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Volcano Street

Volcano Street - David Rain Skip and Marlo Wells find themselves stuck living at their Aunt Noreen's house when their mother, Karen Jane, has been committed to a mental hospital. Marlo, a studious sixteen year old girl is forced to leave school and work in the family's hardware store. Ironically Skip, Marlo's twelve year old younger sister, isn't that interested in school but she's the one who gets to go, unfortunately for Skip. The story mostly follows Skip as she tries to find some sort of comfort in the town of Crater Lakes. Many times, she considers running away from her Aunt's sad house. She has trouble fitting into the school and several times finds herself in fights. Even her relationship with her sister is at risk because Marlo doesn't seem to understand Skip's problems.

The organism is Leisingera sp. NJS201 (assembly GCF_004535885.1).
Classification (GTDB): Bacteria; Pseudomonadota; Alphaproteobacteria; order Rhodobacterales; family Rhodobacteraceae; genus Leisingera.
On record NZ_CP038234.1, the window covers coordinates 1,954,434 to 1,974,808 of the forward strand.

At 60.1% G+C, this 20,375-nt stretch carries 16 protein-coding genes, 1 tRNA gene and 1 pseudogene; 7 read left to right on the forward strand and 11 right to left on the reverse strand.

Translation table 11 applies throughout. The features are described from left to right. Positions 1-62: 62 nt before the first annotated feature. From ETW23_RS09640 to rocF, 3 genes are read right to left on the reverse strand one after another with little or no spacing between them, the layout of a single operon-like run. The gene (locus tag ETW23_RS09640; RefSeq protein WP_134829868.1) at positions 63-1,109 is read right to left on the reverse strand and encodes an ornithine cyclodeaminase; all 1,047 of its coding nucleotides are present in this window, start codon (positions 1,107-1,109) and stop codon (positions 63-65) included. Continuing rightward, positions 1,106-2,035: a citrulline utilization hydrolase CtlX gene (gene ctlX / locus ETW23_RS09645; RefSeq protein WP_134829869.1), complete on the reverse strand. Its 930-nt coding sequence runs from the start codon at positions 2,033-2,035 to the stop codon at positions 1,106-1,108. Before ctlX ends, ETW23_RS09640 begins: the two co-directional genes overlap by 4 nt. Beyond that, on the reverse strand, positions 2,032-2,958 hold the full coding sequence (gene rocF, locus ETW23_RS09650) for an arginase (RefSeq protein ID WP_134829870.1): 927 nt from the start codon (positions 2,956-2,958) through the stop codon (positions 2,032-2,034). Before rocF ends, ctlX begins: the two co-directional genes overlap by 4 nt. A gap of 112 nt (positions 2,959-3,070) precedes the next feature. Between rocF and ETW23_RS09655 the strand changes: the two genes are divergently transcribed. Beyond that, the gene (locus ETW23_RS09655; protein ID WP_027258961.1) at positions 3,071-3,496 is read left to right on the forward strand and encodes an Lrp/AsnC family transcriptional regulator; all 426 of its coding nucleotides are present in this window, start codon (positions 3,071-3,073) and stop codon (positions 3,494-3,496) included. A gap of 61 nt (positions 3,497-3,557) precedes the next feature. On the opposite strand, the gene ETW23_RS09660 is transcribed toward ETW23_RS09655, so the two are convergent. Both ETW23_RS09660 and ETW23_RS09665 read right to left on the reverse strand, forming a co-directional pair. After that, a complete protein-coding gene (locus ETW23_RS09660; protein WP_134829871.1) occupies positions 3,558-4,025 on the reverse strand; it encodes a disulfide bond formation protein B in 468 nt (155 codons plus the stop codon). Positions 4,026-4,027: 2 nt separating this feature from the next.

The characters intrigue me. They are not regular at all. Many, even the people in the background, have some sort of unique persona or traits that make them special. I really liked Skip. For a young girl, I felt quite like I could appreciate many of the situations she found herself in and could certainly understand what she was going through. Essentially, if we break down the story line to the essentials, she's just a young girl who tries to fit in when she finds herself in a new town. She doesn't know what to do or how to deal with the problems and people around her, but she does the best she can, even without very good (real) role models. I also appreciated the relationship with Marlo was dwindling and, though they were pretty close earlier in the novel, they were sort of losing each other bit by bit. It seemed pretty realistic to me, that Skip was worried for her sister and that she still held out hope that they'd escape the town. Going on with Marlo, I felt that her character was pretty natural. There's just something about the way she was written that makes it kind of sad, but I liked that she kept her head high and just kept trying to follow her dreams. I liked the crush she had on the teacher and appreciated that later on in the book, she got chapters dedicated to what was going on in her life. If I could change anything, I would want her to have a little more of her life in the book. However, I can see why the author might not have wanted to; I guess it might just get a little bit repetitive if we were just to see her, day after day, in the hardware store. Though, a chapter or two more so that we could see her studies or a bit more of the play might have been good. It might help better explain the crush she has on Mr. Brooker and a little more about the other members of cast, seeing as these are essentially kind of important parts of the end of the book.